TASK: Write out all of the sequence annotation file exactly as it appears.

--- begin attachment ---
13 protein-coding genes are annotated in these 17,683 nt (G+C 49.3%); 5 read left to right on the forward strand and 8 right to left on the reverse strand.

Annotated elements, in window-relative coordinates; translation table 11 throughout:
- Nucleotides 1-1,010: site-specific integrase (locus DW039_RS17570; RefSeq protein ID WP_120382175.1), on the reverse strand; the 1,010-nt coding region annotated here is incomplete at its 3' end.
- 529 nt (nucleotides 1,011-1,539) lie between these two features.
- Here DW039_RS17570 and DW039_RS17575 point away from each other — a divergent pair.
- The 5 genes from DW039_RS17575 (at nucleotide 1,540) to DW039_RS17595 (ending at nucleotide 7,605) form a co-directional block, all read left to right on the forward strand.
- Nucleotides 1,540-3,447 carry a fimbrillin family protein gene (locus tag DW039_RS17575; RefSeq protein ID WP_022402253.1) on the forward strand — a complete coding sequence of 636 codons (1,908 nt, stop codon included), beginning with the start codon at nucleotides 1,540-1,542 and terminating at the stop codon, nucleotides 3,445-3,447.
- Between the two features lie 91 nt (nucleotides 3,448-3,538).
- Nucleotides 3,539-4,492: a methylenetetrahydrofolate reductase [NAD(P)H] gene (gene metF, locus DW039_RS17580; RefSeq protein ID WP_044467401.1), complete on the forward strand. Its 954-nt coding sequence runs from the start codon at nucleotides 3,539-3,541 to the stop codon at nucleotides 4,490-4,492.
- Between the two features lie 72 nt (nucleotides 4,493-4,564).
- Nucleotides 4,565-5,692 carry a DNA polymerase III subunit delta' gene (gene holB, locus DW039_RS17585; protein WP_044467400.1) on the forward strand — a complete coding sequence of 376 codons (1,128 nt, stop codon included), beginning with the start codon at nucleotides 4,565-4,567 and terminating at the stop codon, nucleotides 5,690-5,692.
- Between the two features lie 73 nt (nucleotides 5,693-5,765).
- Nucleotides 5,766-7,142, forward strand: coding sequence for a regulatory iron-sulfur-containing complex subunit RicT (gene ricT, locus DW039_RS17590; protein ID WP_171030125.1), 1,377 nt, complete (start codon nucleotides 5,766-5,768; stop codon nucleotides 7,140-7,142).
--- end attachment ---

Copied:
13 protein-coding genes are annotated in these 17,683 nt (G+C 49.3%); 5 read left to right on the forward strand and 8 right to left on the reverse strand.

Annotated elements, in window-relative coordinates; translation table 11 throughout:
- Nucleotides 1-1,010: site-specific integrase (locus DW039_RS17570; RefSeq protein ID WP_120382175.1), on the reverse strand; the 1,010-nt coding region annotated here is incomplete at its 3' end.
- 529 nt (nucleotides 1,011-1,539) lie between these two features.
- Here DW039_RS17570 and DW039_RS17575 point away from each other — a divergent pair.
- The 5 genes from DW039_RS17575 (at nucleotide 1,540) to DW039_RS17595 (ending at nucleotide 7,605) form a co-directional block, all read left to right on the forward strand.
- Nucleotides 1,540-3,447 carry a fimbrillin family protein gene (locus tag DW039_RS17575; RefSeq protein ID WP_022402253.1) on the forward strand — a complete coding sequence of 636 codons (1,908 nt, stop codon included), beginning with the start codon at nucleotides 1,540-1,542 and terminating at the stop codon, nucleotides 3,445-3,447.
- Between the two features lie 91 nt (nucleotides 3,448-3,538).
- Nucleotides 3,539-4,492: a methylenetetrahydrofolate reductase [NAD(P)H] gene (gene metF, locus DW039_RS17580; RefSeq protein ID WP_044467401.1), complete on the forward strand. Its 954-nt coding sequence runs from the start codon at nucleotides 3,539-3,541 to the stop codon at nucleotides 4,490-4,492.
- Between the two features lie 72 nt (nucleotides 4,493-4,564).
- Nucleotides 4,565-5,692 carry a DNA polymerase III subunit delta' gene (gene holB, locus DW039_RS17585; protein WP_044467400.1) on the forward strand — a complete coding sequence of 376 codons (1,128 nt, stop codon included), beginning with the start codon at nucleotides 4,565-4,567 and terminating at the stop codon, nucleotides 5,690-5,692.
- Between the two features lie 73 nt (nucleotides 5,693-5,765).
- Nucleotides 5,766-7,142, forward strand: coding sequence for a regulatory iron-sulfur-containing complex subunit RicT (gene ricT, locus DW039_RS17590; protein ID WP_171030125.1), 1,377 nt, complete (start codon nucleotides 5,766-5,768; stop codon nucleotides 7,140-7,142).